The first of these lessons is that palliative care plays an important role in the full spectrum of health care services. Palliative care complements traditional specialty care by providing comprehensive services to support the patient and his or her family members. While other specialists focus on the patient’s specific illnesses, the palliative care team can provide additional support to manage symptoms and side effects of treatment. This concept and philosophy will become increasingly important as health care reform seeks to manage care comprehensively and accountably by aligning services.

Much has also been learned about the benefits of palliative care. Patients who receive palliative care services report better management of their pain and symptoms, and they and their family members are more engaged in making medical decisions [8]. Palliative care also focuses on meeting the patient’s psychosocial and spiritual needs and on helping individuals to establish advanced directives, when appropriate. Studies have shown that providing highly coordinated care and proactively meeting the patient’s needs can improve quality and reduce costs. A study published in The New England Journal of Medicine in 2010 showed that patients with advanced lung cancer who received early palliative care reported lower rates of depression and better quality of life compared with patients who did not receive such services. Patients who received palliative care also had a 2.7-month longer median duration of survival [9].

Finally, we have learned that more palliative care professionals are needed. Given the nascent nature of palliative care, there are limited numbers of physicians who are certified in this specialty. CAPC reported that 2,887 physicians were board-certified in palliative care in the United States in 2011; in North Carolina, 89 physicians were board-certified in palliative care, and 477 registered nurses were certified in palliative care [7].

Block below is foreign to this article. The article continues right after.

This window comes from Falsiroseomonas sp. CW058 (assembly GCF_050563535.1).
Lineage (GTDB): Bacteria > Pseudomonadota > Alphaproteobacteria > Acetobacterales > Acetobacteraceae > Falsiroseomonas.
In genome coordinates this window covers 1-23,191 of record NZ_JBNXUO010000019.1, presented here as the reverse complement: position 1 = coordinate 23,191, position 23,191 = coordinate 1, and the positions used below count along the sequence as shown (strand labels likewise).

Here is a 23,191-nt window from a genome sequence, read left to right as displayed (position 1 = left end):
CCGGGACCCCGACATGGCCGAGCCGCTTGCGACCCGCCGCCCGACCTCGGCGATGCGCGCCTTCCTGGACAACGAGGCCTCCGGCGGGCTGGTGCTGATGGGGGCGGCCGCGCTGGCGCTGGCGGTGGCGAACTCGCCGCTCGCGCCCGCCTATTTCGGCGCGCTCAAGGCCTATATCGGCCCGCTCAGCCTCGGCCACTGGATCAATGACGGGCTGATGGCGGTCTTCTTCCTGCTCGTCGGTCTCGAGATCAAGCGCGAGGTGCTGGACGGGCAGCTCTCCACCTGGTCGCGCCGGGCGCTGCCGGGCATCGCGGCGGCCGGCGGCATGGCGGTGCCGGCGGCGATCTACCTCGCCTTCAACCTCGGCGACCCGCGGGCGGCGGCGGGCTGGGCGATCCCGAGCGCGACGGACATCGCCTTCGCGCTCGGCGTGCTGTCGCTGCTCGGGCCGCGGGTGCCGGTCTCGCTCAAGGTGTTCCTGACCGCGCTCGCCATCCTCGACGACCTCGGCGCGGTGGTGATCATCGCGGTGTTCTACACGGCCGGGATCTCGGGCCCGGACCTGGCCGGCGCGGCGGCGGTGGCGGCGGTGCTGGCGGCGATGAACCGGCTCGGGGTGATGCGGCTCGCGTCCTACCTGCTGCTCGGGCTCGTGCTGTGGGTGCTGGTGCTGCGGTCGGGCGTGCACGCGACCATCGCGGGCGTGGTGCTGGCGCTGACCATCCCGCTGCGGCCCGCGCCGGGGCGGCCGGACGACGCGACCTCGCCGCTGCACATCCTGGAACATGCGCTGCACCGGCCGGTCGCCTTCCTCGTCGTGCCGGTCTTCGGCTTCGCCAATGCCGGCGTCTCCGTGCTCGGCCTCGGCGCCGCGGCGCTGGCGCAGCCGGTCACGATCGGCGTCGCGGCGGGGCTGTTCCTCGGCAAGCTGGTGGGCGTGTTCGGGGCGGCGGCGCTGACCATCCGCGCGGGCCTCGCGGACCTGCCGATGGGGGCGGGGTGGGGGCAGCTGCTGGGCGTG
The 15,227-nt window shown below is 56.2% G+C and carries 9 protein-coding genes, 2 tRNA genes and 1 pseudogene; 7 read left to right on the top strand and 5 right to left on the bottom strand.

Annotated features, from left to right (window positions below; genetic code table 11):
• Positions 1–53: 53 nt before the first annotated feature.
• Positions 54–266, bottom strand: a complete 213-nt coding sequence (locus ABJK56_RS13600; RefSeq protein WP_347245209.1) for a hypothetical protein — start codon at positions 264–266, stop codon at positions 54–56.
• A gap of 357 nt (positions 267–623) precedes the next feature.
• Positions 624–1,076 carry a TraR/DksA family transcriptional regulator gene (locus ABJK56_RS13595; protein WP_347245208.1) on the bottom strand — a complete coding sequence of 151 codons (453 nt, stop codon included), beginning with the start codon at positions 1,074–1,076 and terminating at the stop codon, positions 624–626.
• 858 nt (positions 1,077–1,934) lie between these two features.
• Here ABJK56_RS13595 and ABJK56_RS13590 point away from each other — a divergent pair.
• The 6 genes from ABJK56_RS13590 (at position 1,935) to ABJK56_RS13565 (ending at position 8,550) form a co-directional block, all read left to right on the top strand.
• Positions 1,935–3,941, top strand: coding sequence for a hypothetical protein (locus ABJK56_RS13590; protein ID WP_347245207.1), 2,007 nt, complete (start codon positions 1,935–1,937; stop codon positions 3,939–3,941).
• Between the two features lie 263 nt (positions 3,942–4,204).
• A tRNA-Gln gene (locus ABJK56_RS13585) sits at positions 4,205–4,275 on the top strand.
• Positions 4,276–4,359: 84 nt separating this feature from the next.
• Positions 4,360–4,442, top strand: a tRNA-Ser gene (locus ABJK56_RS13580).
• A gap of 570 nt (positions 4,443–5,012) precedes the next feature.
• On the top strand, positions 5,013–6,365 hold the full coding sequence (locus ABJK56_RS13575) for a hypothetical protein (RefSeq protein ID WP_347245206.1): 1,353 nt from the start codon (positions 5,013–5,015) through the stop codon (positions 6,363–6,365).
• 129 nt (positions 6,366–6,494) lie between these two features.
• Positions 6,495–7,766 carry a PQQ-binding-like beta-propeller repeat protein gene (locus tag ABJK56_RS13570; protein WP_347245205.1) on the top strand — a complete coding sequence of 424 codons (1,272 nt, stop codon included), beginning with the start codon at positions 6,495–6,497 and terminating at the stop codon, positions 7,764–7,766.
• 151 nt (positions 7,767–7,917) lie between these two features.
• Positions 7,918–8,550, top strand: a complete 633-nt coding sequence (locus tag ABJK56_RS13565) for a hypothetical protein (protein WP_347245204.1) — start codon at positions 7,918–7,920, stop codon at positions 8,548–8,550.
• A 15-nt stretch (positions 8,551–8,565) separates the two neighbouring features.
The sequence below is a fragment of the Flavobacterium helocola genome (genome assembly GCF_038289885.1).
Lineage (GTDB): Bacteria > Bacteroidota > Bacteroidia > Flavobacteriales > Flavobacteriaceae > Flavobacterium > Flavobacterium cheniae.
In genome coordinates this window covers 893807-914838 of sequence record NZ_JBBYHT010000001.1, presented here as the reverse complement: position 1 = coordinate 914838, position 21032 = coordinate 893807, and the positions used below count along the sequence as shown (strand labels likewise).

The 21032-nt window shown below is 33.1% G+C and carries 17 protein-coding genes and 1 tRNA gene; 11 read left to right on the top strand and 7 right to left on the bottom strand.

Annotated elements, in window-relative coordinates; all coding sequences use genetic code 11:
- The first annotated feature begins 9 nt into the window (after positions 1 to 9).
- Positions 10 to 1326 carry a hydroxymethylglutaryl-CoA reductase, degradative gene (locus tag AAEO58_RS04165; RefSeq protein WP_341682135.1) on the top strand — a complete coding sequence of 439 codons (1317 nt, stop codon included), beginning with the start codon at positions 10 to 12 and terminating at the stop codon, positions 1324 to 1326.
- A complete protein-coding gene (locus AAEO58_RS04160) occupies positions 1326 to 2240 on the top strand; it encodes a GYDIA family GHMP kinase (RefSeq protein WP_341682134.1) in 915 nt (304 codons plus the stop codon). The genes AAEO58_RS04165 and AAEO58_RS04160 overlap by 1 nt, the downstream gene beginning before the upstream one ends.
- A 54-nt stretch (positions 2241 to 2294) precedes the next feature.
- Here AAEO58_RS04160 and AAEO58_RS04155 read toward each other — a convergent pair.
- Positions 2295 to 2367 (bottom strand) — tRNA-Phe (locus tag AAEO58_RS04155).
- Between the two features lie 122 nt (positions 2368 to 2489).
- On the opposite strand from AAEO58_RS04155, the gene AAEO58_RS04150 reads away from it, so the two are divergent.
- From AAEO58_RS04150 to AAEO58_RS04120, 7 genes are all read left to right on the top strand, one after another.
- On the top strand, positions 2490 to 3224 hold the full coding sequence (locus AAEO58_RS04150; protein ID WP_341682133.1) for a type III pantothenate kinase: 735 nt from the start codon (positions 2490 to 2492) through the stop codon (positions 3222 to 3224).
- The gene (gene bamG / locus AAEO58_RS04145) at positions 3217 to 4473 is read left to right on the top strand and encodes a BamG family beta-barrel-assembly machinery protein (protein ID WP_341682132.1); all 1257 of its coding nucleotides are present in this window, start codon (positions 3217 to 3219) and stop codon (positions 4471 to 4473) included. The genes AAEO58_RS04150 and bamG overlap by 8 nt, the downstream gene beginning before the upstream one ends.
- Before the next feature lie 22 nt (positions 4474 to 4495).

Given the increased incidence of chronic diseases and changing demographics—in the United States as a whole and in the Carolinas—there will be a greater need for programs that provide holistic care for individuals and families. Investments by The Duke Endowment have been timely and have helped to increase capacity for palliative care services in the Carolinas. Organizations and professionals continue to learn more as this specialty becomes more integrated into the health care system.

Potential conflicts of interest. M.T.M. is an employee of The Duke Endowment.

1. US Census Bureau. The older population in the United States: 2011. US Census Bureau Web site. Last revised November 28, 2012. Accessed May 19, 2013.

2. US Census Bureau. The next four decades: the older population in the United States: 2010 to 2050. US Census Bureau Web site. Published May 2010. Accessed May 19, 2013.

3. US Census Bureau. State and County Quick Facts. North Carolina. Last revised March 14, 2013. Accessed May 19, 2013.

4. Quick Facts about Aging in NC. UNC Institute on Aging Web site. Last modified December 14, 2011. Accessed May 19, 2013.

5. Centers for Disease Control and Prevention (CDC). Chronic diseases and health promotion. CDC Web site. Last updated August 13, 2012. Accessed May 19, 2013.

6. Chronic conditions among older Americans. AARP Web site. Accessed May 19, 2013.

7. Morrison RS, Meier DE. America’s Care of Serious Illness: A State-by-State Report Card on Access to Palliative Care in Our Nation’s Hospitals. New York, NY: Center to Advance Palliative Care; 2011. Accessed May 19, 2013.

8. Rafinski K. A better way to manage pain. AARP Web site. Published June 1, 2011. Accessed June 3, 2013.

9. Temel JS, Greer JA, Muzikansky A, et al. Early palliative care for patients with metastatic non–small-cell lung cancer. N Engl J Med. 2010;363(8):733-742.

M. Tina Markanda program officer, The Duke Endowment, Charlotte, North Carolina.

Address correspondence to Ms. M. Tina Markanda, 100 N Tryon St, Ste 3500, Charlotte, NC 28226 (